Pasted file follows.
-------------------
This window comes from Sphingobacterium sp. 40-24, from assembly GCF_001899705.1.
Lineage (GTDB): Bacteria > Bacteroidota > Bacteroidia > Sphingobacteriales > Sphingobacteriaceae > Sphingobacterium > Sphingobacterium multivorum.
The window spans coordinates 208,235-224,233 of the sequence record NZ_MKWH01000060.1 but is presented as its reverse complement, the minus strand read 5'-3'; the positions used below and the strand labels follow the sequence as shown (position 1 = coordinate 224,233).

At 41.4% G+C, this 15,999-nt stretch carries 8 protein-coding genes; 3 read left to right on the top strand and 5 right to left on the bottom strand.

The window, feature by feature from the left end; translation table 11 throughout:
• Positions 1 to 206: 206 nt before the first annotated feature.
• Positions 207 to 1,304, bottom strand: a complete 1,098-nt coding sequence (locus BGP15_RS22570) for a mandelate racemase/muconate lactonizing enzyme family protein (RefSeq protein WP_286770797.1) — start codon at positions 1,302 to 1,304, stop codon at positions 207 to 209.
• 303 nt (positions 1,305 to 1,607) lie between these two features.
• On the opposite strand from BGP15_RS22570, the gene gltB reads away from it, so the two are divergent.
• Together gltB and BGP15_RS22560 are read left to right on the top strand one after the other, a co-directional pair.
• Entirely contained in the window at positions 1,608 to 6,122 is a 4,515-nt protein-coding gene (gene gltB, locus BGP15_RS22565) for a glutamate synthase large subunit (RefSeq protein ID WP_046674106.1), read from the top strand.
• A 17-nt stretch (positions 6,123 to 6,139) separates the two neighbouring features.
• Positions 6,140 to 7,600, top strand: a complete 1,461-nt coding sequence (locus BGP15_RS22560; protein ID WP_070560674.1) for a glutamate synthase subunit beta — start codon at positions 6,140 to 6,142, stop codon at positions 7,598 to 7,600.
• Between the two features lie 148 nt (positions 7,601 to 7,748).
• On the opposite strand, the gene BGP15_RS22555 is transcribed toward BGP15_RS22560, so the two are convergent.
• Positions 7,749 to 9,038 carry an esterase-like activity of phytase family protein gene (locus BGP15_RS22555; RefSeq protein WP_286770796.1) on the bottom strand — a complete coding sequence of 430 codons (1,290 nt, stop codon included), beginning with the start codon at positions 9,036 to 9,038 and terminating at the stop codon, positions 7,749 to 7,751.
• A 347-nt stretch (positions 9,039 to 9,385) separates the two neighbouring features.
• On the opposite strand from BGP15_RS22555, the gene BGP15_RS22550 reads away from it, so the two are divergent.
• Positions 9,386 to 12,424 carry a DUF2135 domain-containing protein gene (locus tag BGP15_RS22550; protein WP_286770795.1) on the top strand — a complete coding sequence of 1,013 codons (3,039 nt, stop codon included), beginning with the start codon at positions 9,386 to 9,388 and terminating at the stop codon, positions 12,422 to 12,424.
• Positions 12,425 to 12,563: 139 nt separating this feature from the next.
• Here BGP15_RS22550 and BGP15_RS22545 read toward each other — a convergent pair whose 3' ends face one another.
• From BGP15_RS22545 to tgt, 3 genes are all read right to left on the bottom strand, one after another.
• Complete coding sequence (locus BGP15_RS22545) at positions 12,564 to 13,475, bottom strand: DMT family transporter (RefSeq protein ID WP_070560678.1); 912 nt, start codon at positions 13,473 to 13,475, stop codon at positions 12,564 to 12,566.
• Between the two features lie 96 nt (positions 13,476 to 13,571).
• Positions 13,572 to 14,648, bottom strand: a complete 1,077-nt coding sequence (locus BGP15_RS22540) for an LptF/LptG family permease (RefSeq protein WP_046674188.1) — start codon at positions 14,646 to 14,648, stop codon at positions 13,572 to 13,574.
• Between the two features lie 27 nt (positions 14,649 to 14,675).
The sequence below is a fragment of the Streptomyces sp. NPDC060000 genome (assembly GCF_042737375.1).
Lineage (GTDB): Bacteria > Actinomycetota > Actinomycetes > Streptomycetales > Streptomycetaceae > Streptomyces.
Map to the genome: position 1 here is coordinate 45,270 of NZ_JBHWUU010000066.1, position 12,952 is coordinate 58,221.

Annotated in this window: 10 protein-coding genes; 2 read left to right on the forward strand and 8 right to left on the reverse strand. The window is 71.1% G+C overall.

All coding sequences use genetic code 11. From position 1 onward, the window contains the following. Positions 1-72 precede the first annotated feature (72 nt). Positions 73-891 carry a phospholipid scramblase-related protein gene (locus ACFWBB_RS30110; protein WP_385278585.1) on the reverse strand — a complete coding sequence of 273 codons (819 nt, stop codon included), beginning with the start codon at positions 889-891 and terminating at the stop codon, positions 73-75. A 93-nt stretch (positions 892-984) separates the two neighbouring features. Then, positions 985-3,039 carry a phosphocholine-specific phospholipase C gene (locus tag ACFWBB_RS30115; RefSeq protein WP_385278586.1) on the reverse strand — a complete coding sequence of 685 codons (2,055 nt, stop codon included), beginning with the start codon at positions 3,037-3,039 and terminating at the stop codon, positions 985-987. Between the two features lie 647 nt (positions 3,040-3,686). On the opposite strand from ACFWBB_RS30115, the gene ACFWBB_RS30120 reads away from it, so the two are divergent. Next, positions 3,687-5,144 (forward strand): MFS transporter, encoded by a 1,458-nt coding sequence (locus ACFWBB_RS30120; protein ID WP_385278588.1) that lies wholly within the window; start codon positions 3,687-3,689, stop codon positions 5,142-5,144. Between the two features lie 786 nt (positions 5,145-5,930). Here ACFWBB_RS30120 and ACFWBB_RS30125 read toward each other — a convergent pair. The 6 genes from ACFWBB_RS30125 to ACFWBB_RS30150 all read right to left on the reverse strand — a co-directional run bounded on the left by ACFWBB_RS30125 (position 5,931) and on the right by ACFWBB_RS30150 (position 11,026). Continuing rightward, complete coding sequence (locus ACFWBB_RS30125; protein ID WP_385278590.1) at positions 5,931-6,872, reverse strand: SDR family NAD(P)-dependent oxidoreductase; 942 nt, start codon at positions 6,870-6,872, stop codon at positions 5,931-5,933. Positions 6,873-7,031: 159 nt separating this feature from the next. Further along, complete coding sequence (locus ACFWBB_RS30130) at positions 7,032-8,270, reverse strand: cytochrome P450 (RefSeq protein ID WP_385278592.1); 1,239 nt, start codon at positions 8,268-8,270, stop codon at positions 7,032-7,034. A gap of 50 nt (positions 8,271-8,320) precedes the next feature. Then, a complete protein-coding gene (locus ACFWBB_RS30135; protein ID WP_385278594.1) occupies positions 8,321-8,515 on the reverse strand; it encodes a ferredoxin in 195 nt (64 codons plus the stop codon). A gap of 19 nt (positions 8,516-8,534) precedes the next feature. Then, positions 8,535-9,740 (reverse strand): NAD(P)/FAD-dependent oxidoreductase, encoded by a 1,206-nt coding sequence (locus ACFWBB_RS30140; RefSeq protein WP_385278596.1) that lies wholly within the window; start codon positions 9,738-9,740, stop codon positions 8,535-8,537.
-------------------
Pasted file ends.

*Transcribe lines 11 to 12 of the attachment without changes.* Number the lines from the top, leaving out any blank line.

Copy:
• Entirely contained in the window at positions 1,608 to 6,122 is a 4,515-nt protein-coding gene (gene gltB, locus BGP15_RS22565) for a glutamate synthase large subunit (RefSeq protein ID WP_046674106.1), read from the top strand.
• A 17-nt stretch (positions 6,123 to 6,139) separates the two neighbouring features.